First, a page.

Waves of the by-election heat blew all over me as I strolled along Jalan Central this afternoon. By-election talks float around the town and it doesn't make any sense for you not to talk about it.
I spotted this good article in Malaysiainsider which is worth a read at this crucial run-up to the by-election.
Will Sibu make history? — Kim Quek
May 12, 2010
MAY 12 — Amidst the intense election campaigns of the Sibu parliamentary by-election, there is one way to help the beseeched electorate making a sound decision. And that is by asking the following question:
Which political coalition — Barisan Nasional (BN) or Pakatan Rakyat (PR) — is more likely to fulfil the wishes of the Sibu people, if given the chance to run the Federal government and the Sarawak state government?
The simple reason for asking the question is that only the Federal government has the power and resources, and to a lesser extent, the Sarawak state government, to solve their problems and fulfil their aspirations. And Sibu is now placed in the unique position to tip the political balance that may result in either one coalition assuming federal power come next general election, as will be explained later.
To begin, let us look at the problems Sibuans are facing. These are:
Perennial flooding, lack of basic infrastructures for the rural areas, deprivation of Customary Land Right, problems of land lease renewal, abject poverty and prolonged economic malaise that have caused the mass exodus of youth from their homeland.
Can a member of parliament, whoever he is, solve these problems? No way, not even the state government, as much of these can only be overcome through changes of national policies and utilisation of large sums of money that only the central government can provide.
Economy in bad shape
Take the sluggish economy. This is a national phenomenon. Sibu or even Sarawak cannot boom in a stagnant Malaysian economy, which has been in the doldrums for more than a decade.
The World Bank, in its recent economic report on Malaysia (dubbed “The Malaysian Economic Monitor”), described this phenomenon as “the middle-income trap” — unable to remain competitive as a low-cost producer, and yet incapable of moving up the economic ladder to a high-value economy, which is knowledge and innovation based.
As rightly pointed out by the World Bank, this is due to the collapse of private investment (foreign and local) which has been hovering around 10 per cent of GDP since the 1997/98 Asian financial crisis — a far cry from its pre-crisis height of 37 per cent. This stands in contrast to our regional neighbours which have rebounded healthily in private investment rate, leaving Malaysia as the laggard.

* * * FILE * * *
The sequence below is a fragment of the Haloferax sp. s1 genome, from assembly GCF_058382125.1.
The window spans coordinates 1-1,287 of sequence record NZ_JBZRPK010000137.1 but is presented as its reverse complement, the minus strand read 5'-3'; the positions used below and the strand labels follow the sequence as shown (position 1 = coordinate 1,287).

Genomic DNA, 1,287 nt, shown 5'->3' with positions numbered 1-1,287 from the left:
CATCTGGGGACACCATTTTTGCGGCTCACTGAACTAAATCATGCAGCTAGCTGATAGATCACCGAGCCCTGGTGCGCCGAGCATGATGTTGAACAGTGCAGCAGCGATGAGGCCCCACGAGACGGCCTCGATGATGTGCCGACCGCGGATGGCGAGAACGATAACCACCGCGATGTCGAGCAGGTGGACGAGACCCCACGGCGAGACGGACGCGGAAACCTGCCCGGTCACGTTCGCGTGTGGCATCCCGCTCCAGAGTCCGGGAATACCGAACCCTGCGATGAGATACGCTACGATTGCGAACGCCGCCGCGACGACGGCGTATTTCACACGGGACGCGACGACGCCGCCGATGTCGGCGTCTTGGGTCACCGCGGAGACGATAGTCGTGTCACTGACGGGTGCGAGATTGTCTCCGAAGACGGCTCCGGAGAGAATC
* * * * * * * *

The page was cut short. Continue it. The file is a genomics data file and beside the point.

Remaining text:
Malaysia’s loss of competitiveness is rooted in politics — the inevitable consequence of an increasingly corrupt and authoritarian government. The name of Malaysia has virtually disappeared from the radar screen of foreign investors, as none would be interested to invest in a country where rule of law is openly and unabashedly flouted, law-enforcing institutions reduced to political stooges, and the economy semi-paralysed by racist protectionism and cronyism.
Malaysia’s loss of grace with investors is most vividly illustrated in its massive capital flight — its 2008 FDI outflow of US$14.1 billion (RM45 million) exceeds its FDI inflow of US$8.1 billion by a whopping 70 per cent. Which other developing country in the world has such dubious distinction!?
Compounding this economic morass is the Barisan Nasional government’s atrocious financial management. Despite the country’s fabulous petroleum income — which now finances more than 40 per cent of the government’s annual recurring expenditure — the country has been running heavy budget deficits every year for the past 13 years.
Such recurring expenditure virtually exploded during Tun Abdullah Ahmad Badawi’s reign when it doubled within four years. And there is every indication that this trend will continue unabated despite promises to the contrary by Prime Minister cum Finance Minister Datuk Seri Najib Razak.
These hefty budget deficits are mainly caused by massive leakages through corrupt procurement practices and reckless spending for political expediency and personal gratifications, in addition to poor revenue collection from a lacklustre economy.
This huge income-expenditure gap is expected to widen in the days ahead as Petronas’ ability to foot the bill will decline in tandem with shrinking reserves and escalating costs.